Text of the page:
Working out how hand-washing actually works
Washing your hands is important, and the easiest way people can stop the spread of many diseases, let’s get that out of the way. We’re taught the importance of soap and water from a young age, and most a few of us make it a habit of doing so when we’re near the sink. As a parent trying to promote this healthy habit with my kids, I’ve nagged them about water not cutting it, and that they need to wash with soap for at least one round of the Happy Birthday song before they’re done. As a diligent nerd though, I’ve found that some of the above really isn’t that simple, and that I’ve only sort of understood what all the water and bubbles were really about.
Soap is a pretty old invention, dating back to Babylonians that washed with a mixture of fats, ash and water. The premise, even in this more primitive recipe, was that soap helps break up the surface tension of water droplets, helping water get into every nook and cranny in your skin. Once the water reaches a bit of dirt or cluster of microbes, it can carry it away from your skin. Soap isn’t fighting the germs directly, but it prevents infection by helping water clean those germs off your skin.
Washing with just water
This is where the role of soap gets a little murky. A study in rural Bangladesh followed people’s hygiene habits and compared them to rates of children’s diarrhea in the household. In that study, the biggest health gains were made by people that washed both hands with just water. Adding soap to the mix helped, further lowering rates of gastric distress, but it didn’t make as much of a statistical difference as washing with water did. For as many times as I’ve sent my kids back to the sink to use soap, I realize that if soap is basically a way to enhance what the water is doing, it makes sense that soap is really just the icing on this hygiene cake.
However, to further complicate things, it’s important to also consider that not all soaps are limited to lowering the surface tension of water. Products that are technically detergents, although many get used and called soap, offer the extra benefit of being a surfactant. A surfactant also helps lower water’s surface tension, but the shape and chemical properties of these molecules also helps them take apart fats called lipids. One end of a surfactant molecule is attracted to water, while the other avoids it, and more easily bonds with dirt or grease. When up against germs, these properties can also allow surfactants to break up the cell membrane on bacterial cells, giving them a more direct role in keeping our hands from carrying too many potential pathogens.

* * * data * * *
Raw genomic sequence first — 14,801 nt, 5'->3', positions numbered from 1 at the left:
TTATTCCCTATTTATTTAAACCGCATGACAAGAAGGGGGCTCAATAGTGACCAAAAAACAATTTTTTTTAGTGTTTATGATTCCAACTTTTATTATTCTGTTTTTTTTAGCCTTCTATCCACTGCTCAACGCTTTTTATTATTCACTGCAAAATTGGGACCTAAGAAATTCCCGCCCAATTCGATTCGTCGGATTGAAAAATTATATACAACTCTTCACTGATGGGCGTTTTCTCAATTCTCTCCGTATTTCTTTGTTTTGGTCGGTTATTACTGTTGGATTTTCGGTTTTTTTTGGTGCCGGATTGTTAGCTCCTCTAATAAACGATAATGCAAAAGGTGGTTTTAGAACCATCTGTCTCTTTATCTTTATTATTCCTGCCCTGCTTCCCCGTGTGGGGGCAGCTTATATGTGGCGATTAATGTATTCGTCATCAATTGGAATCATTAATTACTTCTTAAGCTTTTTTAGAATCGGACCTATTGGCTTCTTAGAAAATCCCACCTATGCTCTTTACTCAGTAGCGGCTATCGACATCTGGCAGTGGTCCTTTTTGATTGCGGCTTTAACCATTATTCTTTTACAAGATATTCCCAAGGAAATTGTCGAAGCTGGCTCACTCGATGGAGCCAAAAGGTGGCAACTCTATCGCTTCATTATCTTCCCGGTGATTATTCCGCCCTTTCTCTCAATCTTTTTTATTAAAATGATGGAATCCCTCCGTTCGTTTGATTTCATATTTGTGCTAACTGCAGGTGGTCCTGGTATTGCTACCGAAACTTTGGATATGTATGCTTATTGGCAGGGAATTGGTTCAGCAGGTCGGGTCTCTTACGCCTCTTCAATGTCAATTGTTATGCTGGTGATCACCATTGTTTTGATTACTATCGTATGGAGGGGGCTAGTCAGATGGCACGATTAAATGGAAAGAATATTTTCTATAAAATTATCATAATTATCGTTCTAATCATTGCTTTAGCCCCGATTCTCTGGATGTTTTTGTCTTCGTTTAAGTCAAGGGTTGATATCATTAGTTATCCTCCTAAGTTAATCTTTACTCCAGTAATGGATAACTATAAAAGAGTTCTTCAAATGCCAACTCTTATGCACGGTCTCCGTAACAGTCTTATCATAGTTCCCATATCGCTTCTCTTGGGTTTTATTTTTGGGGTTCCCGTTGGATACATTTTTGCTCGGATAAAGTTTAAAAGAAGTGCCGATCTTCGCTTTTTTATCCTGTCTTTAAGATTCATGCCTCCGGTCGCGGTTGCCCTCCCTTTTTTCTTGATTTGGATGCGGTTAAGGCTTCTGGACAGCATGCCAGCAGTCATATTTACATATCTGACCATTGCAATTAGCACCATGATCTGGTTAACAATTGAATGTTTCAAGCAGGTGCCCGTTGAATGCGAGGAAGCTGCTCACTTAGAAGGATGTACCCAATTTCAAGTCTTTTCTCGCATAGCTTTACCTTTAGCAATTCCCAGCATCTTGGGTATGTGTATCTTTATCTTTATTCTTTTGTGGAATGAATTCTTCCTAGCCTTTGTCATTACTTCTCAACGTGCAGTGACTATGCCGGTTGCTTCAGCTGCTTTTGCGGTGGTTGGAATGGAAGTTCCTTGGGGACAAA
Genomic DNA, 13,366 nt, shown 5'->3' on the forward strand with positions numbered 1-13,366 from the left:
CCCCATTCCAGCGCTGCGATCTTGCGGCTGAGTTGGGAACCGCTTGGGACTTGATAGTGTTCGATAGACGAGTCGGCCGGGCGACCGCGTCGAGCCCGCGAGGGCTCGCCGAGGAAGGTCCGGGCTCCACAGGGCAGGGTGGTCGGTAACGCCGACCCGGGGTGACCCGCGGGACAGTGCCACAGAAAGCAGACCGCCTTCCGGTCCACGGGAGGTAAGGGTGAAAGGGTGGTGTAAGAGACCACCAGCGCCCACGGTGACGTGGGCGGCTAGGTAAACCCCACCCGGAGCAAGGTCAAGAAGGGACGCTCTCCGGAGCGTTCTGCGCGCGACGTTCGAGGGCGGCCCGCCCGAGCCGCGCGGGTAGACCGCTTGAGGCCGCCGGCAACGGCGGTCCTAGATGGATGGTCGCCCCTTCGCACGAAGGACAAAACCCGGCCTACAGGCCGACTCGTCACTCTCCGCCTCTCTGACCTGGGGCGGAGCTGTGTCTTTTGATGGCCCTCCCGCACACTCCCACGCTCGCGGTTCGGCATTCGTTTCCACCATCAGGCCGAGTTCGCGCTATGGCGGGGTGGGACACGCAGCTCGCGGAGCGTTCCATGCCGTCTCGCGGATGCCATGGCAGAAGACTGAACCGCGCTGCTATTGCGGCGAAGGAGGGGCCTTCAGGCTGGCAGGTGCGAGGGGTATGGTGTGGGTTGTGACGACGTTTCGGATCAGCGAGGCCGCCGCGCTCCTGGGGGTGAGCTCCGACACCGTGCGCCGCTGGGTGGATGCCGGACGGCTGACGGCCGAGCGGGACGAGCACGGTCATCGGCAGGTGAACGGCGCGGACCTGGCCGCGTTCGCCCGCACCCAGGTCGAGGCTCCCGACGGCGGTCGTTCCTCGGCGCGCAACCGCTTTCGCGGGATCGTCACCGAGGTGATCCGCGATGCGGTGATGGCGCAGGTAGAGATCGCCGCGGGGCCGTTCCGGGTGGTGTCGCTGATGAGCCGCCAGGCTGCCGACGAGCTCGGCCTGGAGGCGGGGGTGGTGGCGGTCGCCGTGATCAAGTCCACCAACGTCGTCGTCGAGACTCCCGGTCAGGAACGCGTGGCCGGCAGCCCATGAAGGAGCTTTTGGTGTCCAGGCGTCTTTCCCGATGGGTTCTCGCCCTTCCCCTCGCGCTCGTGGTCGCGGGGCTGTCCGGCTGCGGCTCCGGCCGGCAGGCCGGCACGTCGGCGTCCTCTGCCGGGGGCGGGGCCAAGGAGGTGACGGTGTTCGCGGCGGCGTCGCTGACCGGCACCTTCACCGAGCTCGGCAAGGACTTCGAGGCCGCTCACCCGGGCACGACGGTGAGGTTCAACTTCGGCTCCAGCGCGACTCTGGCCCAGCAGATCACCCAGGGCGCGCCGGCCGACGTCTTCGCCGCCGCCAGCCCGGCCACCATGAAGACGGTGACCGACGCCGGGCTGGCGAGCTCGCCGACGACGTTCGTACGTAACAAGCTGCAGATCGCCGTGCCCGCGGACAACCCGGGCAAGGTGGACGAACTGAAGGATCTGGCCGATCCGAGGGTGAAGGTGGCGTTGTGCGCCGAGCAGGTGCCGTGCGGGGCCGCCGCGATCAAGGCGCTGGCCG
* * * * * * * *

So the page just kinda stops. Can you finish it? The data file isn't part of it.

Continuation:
If this didn’t make things messy enough, consider that there are also soaps you probably don’t want to use in the first place. Soaps marketed as ‘antibacterial’ were made with poisons like triclosan or triclocarban. Rather than clean surfaces, these ingredients were meant to kill bacteria, however they were never found to really leave the end user any better off than regular soaps. Because they also posed a risk of pushing bacteria towards antibiotic resistance, the FDA has actually banned these products. Alcohol-based hand sanitizers also try to kill microbes on the skin, and are actually effective. The problem there is that if you used them every time you washed, or should wash, your hands, it would be very hard on your skin. The last soap to avoid is just dirty soap. Since many soaps wash away rather than destroy germs, they can actually harbor germs and end up spreading them on your hands while you try to get clean.
So is it time to give up on all this, and join the multitudes that aren’t washing their hands? Nope— there are real benefits to clean hands, but it’s just a matter of doing it right. Washing your hands works best if you use (clean) soap, ideally with hot, soft water. The hotter water helps break up water’s surface tension, and soft water with fewer minerals in it helps soap get rinsed away without leaving residues. When you’re washing your hands, make sure to lather the soap and actually try to, you know, wash them. Rub between your fingers, on the backs of your hands, etc, as that mechanical process will help loosen more dirt and microbes. Washing should include at least 20 seconds before you rinse with clean water. People usually wash longer if they’re focused on making soap bubbles, which is another way that soap helps us clean our hands. Then do your best to dry your hands without grabbing anything else that might undo your hard work, such as nearly anything my four-year-old has been near in the last 30 minutes.
Source: Simple Science: The Difference Between Soap and Detergent, Nyco Products.com